Arts briefs: News from Tucson's art scene

2014-03-20T00:00:00Z 2014-03-20T10:47:45Z Arts briefs: News from Tucson's art sceneCathalena E. Burch Arizona Daily Star Arizona Daily Star
A day late, but the sentiment remains

Dove of Peace Lutheran Church will hold its annual Bach’s birthday concert on Saturday, a day after the famous composer’s actual birthday. 

The all-Bach concert at 2 p.m. features guest harpsichordist and organist Guy Whatley, and musicians from Tucson Symphony Orchestra and Tucson Chamber Artists. Admission is free but donations are accepted to benefit Interfaith Community Services. Birthday cake will be served.

The concert is part of Dove of Peace’s popular free concert series, which benefits local charities. It will be held in the church’s sanctuary at 665 W. Roller Coaster Road. 

12 hours, 12 pianists, one mission: Help teen

It’s a wacky proposition: For 12 hours on Friday, from 9 a.m. to 9 p.m., the piano at Green Fields Country Day School will have human hands touching it.

Mostly those hands will be playing the instrument either solo or with other musicians and vocalists.

At no moment during the 12-hour piano marathon will the instrument be left unattended, which could turn out to be one of the most intriguing music events/fundraising concerts of the season.

The marathon was organized by pianist and Green Fields parent Linda Lazzeroni, who will be at the piano for most of the event. Some of her musically gifted friends, students and family will be dropping in to help, and those attending will slip her donations to continue playing.

Proceeds will go to help fund advanced rehabilitation treatment for Dominique “Nikki” Landreville, the Canyon del Oro High School grad who suffered traumatic brain injuries after being hit by a car  last November. Landreville, 18, is the niece of Green Fields’ fourth grade teacher Sally Miller.

The musicians will play everything from light classical to pop to lounge music at all levels of experience, said Meredith Savin, Green Fields director of student services whose 10-year-old son Henry, a Green Fields fifth-grader, will be among the pianists.

The event will take place in the school’s Center for the Performing Arts at the northwest side campus, 6000 N. Camino de la Tierra, near Orange Grove and Shannon roads.

Details: Call 297-2288 or online at greenfields.org

UA winds groups unite
for spring concert

The University of Arizona Wind Ensemble and Wind Symphony will play a combo spring concert on Tuesday at Crowder Hall. 

The ensemble will draw its program from works that it played on a tour to Reno and Las Vegas including Robert Gandalfi’s “Vientos y Tangos,” Carter Pann’s “The Three Embraces,” Percy Grainger’s “Colonial Song,” Adam Gorb’s “Yiddish Dances” and David Maslanka’s “Requiem.”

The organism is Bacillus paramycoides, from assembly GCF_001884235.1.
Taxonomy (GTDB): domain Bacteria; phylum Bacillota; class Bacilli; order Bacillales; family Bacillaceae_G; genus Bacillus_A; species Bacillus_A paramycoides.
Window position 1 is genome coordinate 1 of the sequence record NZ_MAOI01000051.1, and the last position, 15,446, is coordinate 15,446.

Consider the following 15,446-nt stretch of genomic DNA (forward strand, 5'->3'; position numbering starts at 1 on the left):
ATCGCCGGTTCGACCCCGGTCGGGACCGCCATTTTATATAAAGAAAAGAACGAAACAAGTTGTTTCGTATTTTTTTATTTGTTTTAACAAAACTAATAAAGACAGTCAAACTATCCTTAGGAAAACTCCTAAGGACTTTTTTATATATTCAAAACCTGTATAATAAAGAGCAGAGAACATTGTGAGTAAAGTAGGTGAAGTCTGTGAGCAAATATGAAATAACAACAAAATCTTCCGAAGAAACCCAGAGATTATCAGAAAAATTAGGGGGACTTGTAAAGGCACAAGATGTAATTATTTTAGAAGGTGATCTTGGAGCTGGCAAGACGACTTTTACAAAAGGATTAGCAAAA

The symphony’s program includes Malcolm Arnold’s “English Dances,” Alfred Reed’s “In Memoriam” and Shostakovich’s “Festive Overture.”

Tuesday’s concert starts at 7:30 p.m. at Crowder Hall, East Speedway and North Park Avenue. Admission is $10, with discounts at tickets.arizona.edu 

Examining high culture and its future

Those gathered for the inaugural multiple-arts conference “The Future of (High) Culture In America” today and Friday have a lofty mission: Explore the present state of dance, drama, visual arts, music and poetry to project its future.

One of the pressing questions: Is the proliferation of technology, particularly social media, making those disciplines less relevant or more relevant?

Speakers include gallery director Bob Monk from New York’s Gagosian Gallery;  Katharine Martinez, director of the UA Center for Creative Photography;  dance and cultural critic Elizabeth Kendall; Jesse Rosen, president and CEO of the League of American Orchestras: former UCLA law professor Daniel Lowenstein, director of the UCLA Center for the Liberal Arts and Free Institutions; Los Angeles County Museum of Art curator Britt Salvesen; and Carol Iannone, editor-at-large of the National Association of Scholars’ journal Academic Questions.

“The Future of (High) Culture In America” is organized by University of Arizona School of Music professor Daniel Asia’s 5-year-old UA Center for American Culture and Ideas. It begins at 9 a.m. today and Friday  at Westward Look Resort, 245 E. Ina Road.

The cost is $350 per person, $250 for UA alumni and $175 for UA employees and students. Details: 626-7680.

Cathalena E. Burch

Copyright 2014 Arizona Daily Star. All rights reserved. This material may not be published, broadcast, rewritten or redistributed.

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The Caliente and Features departments of the Star bring you the latest from the music, art, theater and dining world in Tucson.

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